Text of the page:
Another idea that has more to do with biology than anything else, is to play the piece you are learning immediately before going to bed. It should be the last thing you do before laying your head on the pillow. During the day, our brain stores many things in short term memory. These memories are transferred to long term memory during sleep. If you are doing anything after your practice, the memories of your practice session will tend to get overwritten by the events you do later in the day. Playing the song one time just before bed, will bring these memories to the foreground. They will be transferred to long term memory more efficiently.
Keeping the Rhythm
The trick is to play what you play in the proper rhythm, even if you only play a portion of the song. In other words, practice keeping the rhythm going at the expense of everything else. Don't play the cords, or play one or two notes in the cord rather than the whole thing. Before long, you will be able to get more and more notes included in the cords, or you will learn which notes are optional. In most cases nobody but you will realize that there is a note missing.
Where to Put your fingers
The orthodox technique, for example if you are going up the scale with the right hand, would be to play the first three notes starting with your thumb, and then after playing the note under your middle finger to play the next note with your thumb again. (The thumb crosses under.) Going back down the scale, starting with the pinky on your right hand, you would play five notes, and then your middle finger would cross over the top of the thumb to play the next lower note.
Playing with the left hand is a mirror image of what the right hand does.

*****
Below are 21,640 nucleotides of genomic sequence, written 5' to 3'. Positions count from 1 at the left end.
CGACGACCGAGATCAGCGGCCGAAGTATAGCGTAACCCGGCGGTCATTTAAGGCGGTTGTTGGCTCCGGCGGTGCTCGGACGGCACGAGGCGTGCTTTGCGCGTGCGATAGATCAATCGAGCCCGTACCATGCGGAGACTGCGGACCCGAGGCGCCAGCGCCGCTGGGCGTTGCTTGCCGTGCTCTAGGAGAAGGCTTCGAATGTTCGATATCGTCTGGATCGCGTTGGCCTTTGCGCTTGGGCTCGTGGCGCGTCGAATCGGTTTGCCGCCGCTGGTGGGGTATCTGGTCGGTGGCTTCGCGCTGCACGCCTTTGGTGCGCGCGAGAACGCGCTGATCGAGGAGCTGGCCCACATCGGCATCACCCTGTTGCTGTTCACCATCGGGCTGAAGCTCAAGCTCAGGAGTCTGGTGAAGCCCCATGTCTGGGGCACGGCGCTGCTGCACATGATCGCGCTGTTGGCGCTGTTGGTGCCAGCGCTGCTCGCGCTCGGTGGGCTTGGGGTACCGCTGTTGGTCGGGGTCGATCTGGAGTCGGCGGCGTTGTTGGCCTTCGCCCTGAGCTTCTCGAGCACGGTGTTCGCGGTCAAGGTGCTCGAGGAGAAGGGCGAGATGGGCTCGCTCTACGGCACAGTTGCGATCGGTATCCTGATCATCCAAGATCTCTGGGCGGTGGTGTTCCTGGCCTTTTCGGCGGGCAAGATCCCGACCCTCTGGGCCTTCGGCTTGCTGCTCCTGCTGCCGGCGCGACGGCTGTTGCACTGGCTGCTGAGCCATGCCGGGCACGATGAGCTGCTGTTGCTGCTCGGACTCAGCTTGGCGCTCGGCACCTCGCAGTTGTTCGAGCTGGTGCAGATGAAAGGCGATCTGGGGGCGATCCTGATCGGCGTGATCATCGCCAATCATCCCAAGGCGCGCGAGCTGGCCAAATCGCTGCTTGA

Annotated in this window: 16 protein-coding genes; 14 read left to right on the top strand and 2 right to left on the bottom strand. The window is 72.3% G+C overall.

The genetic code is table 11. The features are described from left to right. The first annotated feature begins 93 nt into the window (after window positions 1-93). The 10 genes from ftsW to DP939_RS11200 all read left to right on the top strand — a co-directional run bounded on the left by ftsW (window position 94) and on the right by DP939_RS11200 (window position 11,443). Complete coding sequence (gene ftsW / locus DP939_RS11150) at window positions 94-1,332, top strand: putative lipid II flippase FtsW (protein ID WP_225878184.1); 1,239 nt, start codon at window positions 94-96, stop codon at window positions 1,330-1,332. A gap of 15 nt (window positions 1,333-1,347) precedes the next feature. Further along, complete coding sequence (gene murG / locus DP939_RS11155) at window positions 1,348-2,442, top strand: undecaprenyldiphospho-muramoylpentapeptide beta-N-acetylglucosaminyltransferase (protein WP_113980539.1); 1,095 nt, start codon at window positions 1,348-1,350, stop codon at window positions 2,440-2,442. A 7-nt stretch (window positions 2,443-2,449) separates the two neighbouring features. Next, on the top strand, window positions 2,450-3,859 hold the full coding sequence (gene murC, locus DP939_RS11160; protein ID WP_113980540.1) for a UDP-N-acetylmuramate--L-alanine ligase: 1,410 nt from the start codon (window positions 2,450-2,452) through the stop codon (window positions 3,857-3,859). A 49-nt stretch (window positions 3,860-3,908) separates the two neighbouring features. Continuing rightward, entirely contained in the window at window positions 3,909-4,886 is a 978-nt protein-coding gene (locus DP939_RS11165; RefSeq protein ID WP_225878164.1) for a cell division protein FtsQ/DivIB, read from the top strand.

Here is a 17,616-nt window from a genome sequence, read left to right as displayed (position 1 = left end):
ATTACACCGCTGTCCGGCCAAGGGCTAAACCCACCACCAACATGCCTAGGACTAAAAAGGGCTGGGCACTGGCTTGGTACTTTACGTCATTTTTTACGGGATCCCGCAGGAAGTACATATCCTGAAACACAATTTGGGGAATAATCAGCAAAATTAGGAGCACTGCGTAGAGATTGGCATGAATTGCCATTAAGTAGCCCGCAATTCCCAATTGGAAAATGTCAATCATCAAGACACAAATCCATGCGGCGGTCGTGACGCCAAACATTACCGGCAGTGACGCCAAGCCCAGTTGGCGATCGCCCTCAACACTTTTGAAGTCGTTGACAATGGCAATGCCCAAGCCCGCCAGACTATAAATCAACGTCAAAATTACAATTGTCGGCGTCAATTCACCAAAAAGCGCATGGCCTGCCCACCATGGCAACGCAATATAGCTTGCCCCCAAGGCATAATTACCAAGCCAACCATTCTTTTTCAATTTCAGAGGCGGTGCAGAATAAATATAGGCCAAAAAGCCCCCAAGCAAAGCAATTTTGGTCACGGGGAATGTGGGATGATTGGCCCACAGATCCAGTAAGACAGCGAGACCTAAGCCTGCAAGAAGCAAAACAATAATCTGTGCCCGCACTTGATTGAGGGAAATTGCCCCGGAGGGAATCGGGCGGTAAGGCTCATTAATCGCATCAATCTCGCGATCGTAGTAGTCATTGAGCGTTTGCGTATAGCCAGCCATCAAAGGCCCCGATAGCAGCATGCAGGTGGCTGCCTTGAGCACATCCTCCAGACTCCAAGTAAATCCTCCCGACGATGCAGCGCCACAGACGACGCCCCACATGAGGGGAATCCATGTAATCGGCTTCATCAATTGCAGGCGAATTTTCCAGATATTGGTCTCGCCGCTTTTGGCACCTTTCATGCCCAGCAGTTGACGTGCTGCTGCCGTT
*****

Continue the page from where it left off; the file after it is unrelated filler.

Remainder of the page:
For regular music:
The same sort of arrangement applies, but it is also common to just pick up your hands and move them so that they span the next sequence of notes you are expecting to play.
Playing with Both Hands
(Nearly always) play with both hands, don't try to separate them.
Don't worry about skipping a note here or there in the harmony. If you don't get there in time, just go on to the next one, or make up a harmony! Few listeners will be able to tell. After a while your left hand will develop a feel for where the notes might be expected to be. After a while, your right hand will be able to pick out the melody essentially by ear without having to pay so much attention to the notes on the page, thus allowing you to pay more attention to the left hands harmonies. These two trends will combine together to make playing easier and easier. Doing a little bit of playing by ear, and a little bit of sight reading new music, will help to strengthen these trends.
Children and the Piano
So often, a parent will say, "Don't touch the piano", or "Quit making such awful noise on the piano", then the parent wonders why the children don't want to play the piano when formal lessons start. Children learn best by doing. Let them goof with the keys while you play. (It's less intrusive if you put them on the right side of you!) Or let them make horrible sounds by themselves, and if they accidentally play something that sounds good, be sure to acknowledge it, so it will be more likely to occur in the future. My son by the age of 8 was playing well both by reading music, and by ear, without ever having had a lesson. He just tinkered around. Not saying that there aren't some pretty unmusical things coming out of the piano, (even now), but overall the joy of listening to him play compensates for any bit of patience that was required.